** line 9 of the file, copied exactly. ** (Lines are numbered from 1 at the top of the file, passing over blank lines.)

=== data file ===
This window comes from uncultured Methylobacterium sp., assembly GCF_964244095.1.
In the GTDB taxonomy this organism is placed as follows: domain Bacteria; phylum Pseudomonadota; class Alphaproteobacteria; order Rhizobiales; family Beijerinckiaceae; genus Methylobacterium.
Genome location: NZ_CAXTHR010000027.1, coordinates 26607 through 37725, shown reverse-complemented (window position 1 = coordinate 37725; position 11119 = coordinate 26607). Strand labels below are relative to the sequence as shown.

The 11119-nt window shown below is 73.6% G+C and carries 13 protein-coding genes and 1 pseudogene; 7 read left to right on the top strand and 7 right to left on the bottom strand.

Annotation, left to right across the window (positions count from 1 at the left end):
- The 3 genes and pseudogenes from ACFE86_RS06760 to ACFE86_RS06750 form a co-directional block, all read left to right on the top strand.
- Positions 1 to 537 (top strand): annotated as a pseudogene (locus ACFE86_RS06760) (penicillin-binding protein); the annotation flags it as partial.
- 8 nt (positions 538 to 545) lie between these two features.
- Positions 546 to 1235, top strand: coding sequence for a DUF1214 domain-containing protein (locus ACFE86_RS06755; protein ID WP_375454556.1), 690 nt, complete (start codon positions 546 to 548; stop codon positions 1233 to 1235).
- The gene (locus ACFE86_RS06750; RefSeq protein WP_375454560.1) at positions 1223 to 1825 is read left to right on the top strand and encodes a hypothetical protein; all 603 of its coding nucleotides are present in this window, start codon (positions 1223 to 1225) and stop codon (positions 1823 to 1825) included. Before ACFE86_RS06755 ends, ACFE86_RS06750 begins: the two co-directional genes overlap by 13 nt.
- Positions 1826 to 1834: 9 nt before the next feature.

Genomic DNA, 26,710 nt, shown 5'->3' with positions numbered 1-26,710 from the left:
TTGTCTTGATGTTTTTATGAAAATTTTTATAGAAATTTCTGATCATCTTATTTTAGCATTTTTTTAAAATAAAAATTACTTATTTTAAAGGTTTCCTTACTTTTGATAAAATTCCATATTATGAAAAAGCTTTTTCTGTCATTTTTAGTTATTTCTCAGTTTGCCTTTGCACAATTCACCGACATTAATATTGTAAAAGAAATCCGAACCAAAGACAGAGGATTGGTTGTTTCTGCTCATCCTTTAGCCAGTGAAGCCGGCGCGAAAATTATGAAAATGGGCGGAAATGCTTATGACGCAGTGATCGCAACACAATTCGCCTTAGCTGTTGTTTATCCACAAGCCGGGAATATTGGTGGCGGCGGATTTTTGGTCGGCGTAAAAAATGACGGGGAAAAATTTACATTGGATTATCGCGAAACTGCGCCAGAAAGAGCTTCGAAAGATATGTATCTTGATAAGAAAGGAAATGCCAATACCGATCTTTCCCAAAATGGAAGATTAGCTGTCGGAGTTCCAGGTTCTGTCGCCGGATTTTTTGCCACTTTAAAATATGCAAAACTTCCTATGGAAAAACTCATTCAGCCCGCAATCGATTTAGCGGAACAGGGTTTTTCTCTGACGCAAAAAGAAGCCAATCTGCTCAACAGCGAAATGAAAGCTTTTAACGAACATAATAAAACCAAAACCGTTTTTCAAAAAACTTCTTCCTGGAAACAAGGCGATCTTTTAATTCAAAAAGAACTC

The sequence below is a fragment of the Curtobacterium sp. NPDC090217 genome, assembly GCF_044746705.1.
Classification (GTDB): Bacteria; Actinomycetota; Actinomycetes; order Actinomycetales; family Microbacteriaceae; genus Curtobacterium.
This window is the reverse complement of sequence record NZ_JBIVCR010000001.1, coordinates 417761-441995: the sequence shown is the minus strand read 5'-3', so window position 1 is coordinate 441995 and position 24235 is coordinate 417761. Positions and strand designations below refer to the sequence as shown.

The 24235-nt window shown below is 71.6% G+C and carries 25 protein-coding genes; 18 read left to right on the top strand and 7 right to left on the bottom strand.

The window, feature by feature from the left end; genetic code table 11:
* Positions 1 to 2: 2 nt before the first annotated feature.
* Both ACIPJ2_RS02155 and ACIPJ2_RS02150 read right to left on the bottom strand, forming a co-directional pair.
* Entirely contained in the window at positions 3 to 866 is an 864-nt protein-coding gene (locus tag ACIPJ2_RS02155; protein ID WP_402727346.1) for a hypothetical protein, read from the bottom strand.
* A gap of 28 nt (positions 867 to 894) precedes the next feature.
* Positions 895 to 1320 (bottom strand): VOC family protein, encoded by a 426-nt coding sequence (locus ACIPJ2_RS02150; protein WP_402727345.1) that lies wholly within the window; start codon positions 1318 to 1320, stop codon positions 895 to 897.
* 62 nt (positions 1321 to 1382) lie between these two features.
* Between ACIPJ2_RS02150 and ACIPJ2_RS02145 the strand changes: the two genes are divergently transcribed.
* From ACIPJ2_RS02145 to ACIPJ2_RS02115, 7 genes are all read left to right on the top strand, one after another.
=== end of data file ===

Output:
- Positions 546 to 1235, top strand: coding sequence for a DUF1214 domain-containing protein (locus ACFE86_RS06755; protein ID WP_375454556.1), 690 nt, complete (start codon positions 546 to 548; stop codon positions 1233 to 1235).